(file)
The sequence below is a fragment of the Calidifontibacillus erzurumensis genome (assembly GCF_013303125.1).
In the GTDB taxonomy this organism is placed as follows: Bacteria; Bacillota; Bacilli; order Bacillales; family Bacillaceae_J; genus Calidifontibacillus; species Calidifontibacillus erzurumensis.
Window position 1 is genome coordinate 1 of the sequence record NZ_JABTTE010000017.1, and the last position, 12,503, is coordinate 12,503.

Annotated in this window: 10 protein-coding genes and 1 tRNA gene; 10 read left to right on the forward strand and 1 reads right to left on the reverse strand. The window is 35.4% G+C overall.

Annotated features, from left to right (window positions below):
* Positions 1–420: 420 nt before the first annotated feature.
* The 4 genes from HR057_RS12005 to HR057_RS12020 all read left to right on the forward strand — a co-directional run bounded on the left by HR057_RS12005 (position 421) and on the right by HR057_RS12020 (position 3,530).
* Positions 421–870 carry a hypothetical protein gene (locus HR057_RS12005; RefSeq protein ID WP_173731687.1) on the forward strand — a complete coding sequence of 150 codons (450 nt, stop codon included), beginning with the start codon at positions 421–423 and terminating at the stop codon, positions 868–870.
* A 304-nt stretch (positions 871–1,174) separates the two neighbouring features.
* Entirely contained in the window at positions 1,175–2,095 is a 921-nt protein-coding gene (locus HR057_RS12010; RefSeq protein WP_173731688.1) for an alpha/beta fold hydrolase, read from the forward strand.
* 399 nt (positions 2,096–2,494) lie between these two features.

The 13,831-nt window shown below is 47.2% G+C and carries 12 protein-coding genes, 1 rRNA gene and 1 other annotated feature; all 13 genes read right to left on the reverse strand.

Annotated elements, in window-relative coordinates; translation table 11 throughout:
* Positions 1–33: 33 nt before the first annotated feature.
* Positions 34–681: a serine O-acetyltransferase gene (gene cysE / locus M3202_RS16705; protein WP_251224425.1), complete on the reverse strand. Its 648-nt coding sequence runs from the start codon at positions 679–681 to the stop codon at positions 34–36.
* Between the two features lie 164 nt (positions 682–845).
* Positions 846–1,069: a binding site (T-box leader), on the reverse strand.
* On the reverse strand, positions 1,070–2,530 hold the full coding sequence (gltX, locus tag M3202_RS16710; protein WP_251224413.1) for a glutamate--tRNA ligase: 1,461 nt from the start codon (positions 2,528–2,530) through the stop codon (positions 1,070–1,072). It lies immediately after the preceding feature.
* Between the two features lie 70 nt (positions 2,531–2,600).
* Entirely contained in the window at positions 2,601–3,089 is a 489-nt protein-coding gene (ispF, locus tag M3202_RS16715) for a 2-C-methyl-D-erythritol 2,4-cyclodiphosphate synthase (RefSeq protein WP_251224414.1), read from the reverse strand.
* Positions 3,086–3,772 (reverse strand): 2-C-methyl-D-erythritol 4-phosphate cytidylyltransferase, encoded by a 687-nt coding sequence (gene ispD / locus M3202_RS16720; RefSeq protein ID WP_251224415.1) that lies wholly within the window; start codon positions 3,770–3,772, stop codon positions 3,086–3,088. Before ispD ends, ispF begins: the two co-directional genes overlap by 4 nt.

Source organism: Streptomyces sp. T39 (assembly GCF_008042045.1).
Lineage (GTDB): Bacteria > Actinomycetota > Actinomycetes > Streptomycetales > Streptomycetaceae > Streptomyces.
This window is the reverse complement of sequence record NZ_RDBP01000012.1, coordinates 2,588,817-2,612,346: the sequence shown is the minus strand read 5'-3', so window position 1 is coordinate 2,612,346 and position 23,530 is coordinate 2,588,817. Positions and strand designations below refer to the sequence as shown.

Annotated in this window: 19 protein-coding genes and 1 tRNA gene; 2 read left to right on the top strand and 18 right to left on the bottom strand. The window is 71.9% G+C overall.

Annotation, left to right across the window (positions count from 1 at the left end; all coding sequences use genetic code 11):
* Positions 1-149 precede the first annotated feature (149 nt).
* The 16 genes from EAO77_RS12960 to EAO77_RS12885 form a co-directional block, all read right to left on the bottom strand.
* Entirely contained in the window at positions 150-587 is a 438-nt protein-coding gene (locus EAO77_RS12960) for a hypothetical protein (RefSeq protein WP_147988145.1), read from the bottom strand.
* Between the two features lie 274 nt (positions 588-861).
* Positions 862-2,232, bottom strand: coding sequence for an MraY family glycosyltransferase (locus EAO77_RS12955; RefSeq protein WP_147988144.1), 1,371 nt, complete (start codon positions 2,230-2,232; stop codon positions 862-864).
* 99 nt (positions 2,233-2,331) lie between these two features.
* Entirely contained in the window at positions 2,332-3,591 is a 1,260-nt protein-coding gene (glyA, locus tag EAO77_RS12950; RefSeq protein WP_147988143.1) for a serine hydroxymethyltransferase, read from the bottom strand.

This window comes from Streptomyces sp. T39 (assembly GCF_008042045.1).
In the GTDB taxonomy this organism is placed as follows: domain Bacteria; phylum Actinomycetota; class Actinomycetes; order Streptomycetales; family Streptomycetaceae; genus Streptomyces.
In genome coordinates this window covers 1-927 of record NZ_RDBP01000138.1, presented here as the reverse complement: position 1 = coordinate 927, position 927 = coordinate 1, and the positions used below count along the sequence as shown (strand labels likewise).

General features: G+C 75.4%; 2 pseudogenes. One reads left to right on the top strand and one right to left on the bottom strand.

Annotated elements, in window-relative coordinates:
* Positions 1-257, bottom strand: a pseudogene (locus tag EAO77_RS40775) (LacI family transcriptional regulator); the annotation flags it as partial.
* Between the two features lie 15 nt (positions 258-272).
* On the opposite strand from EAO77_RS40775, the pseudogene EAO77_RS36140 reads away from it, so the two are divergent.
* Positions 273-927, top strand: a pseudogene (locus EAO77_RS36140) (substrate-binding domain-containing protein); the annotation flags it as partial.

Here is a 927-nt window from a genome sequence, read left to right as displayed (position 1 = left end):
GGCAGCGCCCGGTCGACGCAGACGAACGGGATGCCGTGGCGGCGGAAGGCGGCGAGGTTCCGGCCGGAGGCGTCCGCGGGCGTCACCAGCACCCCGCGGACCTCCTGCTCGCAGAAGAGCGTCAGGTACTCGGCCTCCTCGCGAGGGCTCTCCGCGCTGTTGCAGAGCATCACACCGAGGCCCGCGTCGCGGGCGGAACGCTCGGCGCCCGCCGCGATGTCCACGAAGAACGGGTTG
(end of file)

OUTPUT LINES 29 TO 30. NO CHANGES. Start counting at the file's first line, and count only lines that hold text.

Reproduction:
* Entirely contained in the window at positions 150-587 is a 438-nt protein-coding gene (locus EAO77_RS12960) for a hypothetical protein (RefSeq protein WP_147988145.1), read from the bottom strand.
* Between the two features lie 274 nt (positions 588-861).